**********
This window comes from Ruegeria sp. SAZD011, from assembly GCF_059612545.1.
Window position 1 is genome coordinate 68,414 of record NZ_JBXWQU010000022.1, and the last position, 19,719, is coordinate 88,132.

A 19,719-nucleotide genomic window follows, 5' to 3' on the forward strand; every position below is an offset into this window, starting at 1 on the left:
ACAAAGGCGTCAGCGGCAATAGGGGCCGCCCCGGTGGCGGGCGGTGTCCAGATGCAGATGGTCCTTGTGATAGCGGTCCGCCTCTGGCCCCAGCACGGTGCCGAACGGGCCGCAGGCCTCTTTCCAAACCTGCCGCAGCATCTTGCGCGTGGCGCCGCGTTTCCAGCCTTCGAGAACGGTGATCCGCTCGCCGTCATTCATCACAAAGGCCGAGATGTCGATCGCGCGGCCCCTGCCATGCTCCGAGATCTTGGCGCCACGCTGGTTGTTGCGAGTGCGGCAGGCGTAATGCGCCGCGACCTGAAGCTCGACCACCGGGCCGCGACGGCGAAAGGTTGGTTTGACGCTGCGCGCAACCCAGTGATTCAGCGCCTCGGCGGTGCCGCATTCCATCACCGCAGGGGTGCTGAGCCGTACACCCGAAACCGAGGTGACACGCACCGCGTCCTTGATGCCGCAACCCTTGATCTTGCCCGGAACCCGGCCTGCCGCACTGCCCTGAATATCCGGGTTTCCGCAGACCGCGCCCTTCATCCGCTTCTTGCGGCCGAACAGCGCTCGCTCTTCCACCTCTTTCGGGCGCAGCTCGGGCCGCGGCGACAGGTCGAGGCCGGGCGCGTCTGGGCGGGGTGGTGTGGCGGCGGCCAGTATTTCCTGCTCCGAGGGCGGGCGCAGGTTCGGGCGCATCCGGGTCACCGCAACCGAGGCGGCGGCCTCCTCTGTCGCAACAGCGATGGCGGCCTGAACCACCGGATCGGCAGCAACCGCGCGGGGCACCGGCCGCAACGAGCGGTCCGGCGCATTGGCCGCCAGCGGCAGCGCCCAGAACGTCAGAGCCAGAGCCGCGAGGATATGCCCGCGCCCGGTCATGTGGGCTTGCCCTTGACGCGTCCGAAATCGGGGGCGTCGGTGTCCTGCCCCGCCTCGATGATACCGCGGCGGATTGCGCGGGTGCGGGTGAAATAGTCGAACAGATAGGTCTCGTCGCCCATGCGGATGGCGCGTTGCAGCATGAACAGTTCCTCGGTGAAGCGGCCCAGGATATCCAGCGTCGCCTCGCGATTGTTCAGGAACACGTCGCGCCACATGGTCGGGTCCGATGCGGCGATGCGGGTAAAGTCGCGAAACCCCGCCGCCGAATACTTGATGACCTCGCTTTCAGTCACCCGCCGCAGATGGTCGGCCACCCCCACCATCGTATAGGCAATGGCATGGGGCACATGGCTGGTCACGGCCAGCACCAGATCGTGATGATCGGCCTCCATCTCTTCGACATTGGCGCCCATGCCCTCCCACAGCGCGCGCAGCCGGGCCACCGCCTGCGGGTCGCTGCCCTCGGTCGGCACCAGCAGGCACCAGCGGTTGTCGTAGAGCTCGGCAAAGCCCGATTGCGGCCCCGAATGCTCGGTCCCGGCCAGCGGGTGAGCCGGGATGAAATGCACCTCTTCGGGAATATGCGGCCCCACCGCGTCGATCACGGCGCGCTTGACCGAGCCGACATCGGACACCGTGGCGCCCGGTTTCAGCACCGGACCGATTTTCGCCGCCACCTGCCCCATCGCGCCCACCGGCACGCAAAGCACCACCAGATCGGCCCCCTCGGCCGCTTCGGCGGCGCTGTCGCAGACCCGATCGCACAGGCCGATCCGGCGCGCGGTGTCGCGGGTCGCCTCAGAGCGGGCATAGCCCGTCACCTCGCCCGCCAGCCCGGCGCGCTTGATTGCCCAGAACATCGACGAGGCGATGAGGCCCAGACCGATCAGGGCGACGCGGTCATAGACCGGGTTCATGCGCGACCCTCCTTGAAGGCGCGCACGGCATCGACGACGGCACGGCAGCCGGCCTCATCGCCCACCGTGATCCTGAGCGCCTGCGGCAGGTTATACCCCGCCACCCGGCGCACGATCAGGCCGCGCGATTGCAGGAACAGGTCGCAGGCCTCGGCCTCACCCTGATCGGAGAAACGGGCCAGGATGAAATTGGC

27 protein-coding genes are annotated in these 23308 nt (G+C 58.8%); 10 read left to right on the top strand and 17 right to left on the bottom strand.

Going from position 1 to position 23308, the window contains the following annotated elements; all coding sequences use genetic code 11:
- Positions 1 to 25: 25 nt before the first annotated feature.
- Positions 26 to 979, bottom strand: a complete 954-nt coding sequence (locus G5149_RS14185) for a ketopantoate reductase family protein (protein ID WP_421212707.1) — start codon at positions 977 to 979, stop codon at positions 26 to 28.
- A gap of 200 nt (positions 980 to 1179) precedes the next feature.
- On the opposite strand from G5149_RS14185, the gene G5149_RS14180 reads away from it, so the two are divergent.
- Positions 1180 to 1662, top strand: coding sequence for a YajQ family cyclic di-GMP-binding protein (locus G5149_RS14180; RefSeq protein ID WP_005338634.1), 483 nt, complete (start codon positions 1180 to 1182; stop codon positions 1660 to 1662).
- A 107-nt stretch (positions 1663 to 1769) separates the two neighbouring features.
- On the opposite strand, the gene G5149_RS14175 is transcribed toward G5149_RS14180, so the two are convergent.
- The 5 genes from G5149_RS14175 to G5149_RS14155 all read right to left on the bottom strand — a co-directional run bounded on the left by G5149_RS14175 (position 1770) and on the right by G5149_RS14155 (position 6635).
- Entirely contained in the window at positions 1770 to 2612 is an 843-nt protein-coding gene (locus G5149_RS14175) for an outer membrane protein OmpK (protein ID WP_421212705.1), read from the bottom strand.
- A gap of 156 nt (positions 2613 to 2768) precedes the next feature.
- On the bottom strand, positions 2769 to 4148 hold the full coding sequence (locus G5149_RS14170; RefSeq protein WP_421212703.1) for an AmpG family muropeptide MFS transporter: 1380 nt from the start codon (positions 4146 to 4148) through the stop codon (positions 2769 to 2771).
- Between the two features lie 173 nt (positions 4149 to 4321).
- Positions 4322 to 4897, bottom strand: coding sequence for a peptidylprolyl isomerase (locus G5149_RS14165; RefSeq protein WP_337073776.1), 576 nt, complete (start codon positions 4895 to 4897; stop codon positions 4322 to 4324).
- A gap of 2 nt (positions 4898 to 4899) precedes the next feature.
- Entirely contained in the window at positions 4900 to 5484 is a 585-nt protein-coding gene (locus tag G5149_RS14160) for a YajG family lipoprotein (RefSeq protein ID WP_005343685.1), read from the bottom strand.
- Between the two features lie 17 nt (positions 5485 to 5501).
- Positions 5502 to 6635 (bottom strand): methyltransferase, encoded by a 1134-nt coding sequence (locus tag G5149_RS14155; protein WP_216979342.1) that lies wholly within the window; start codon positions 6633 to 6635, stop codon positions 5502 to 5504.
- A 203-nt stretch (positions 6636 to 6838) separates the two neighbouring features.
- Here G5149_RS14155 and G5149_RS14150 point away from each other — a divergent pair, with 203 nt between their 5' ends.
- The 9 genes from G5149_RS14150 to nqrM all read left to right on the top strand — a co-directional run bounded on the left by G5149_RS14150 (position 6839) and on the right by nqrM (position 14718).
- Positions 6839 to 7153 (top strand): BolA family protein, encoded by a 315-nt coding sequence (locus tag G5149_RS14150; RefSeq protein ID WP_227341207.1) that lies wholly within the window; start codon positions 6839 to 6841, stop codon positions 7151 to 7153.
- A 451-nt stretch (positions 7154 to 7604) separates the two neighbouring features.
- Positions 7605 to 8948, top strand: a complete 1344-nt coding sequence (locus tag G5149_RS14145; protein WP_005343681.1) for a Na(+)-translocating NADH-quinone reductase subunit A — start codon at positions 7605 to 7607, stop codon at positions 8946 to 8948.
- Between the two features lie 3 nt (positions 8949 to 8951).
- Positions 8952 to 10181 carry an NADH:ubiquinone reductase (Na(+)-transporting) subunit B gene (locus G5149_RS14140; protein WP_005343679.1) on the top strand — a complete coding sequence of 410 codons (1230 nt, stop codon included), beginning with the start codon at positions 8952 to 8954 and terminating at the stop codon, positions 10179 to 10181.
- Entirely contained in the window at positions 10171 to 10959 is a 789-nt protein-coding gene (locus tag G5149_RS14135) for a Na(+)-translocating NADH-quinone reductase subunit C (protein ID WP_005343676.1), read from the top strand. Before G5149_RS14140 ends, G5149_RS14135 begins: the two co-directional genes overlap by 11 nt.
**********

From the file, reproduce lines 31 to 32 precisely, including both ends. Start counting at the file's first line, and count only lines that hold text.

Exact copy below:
- Positions 8952 to 10181 carry an NADH:ubiquinone reductase (Na(+)-transporting) subunit B gene (locus G5149_RS14140; protein WP_005343679.1) on the top strand — a complete coding sequence of 410 codons (1230 nt, stop codon included), beginning with the start codon at positions 8952 to 8954 and terminating at the stop codon, positions 10179 to 10181.
- Entirely contained in the window at positions 10171 to 10959 is a 789-nt protein-coding gene (locus tag G5149_RS14135) for a Na(+)-translocating NADH-quinone reductase subunit C (protein ID WP_005343676.1), read from the top strand. Before G5149_RS14140 ends, G5149_RS14135 begins: the two co-directional genes overlap by 11 nt.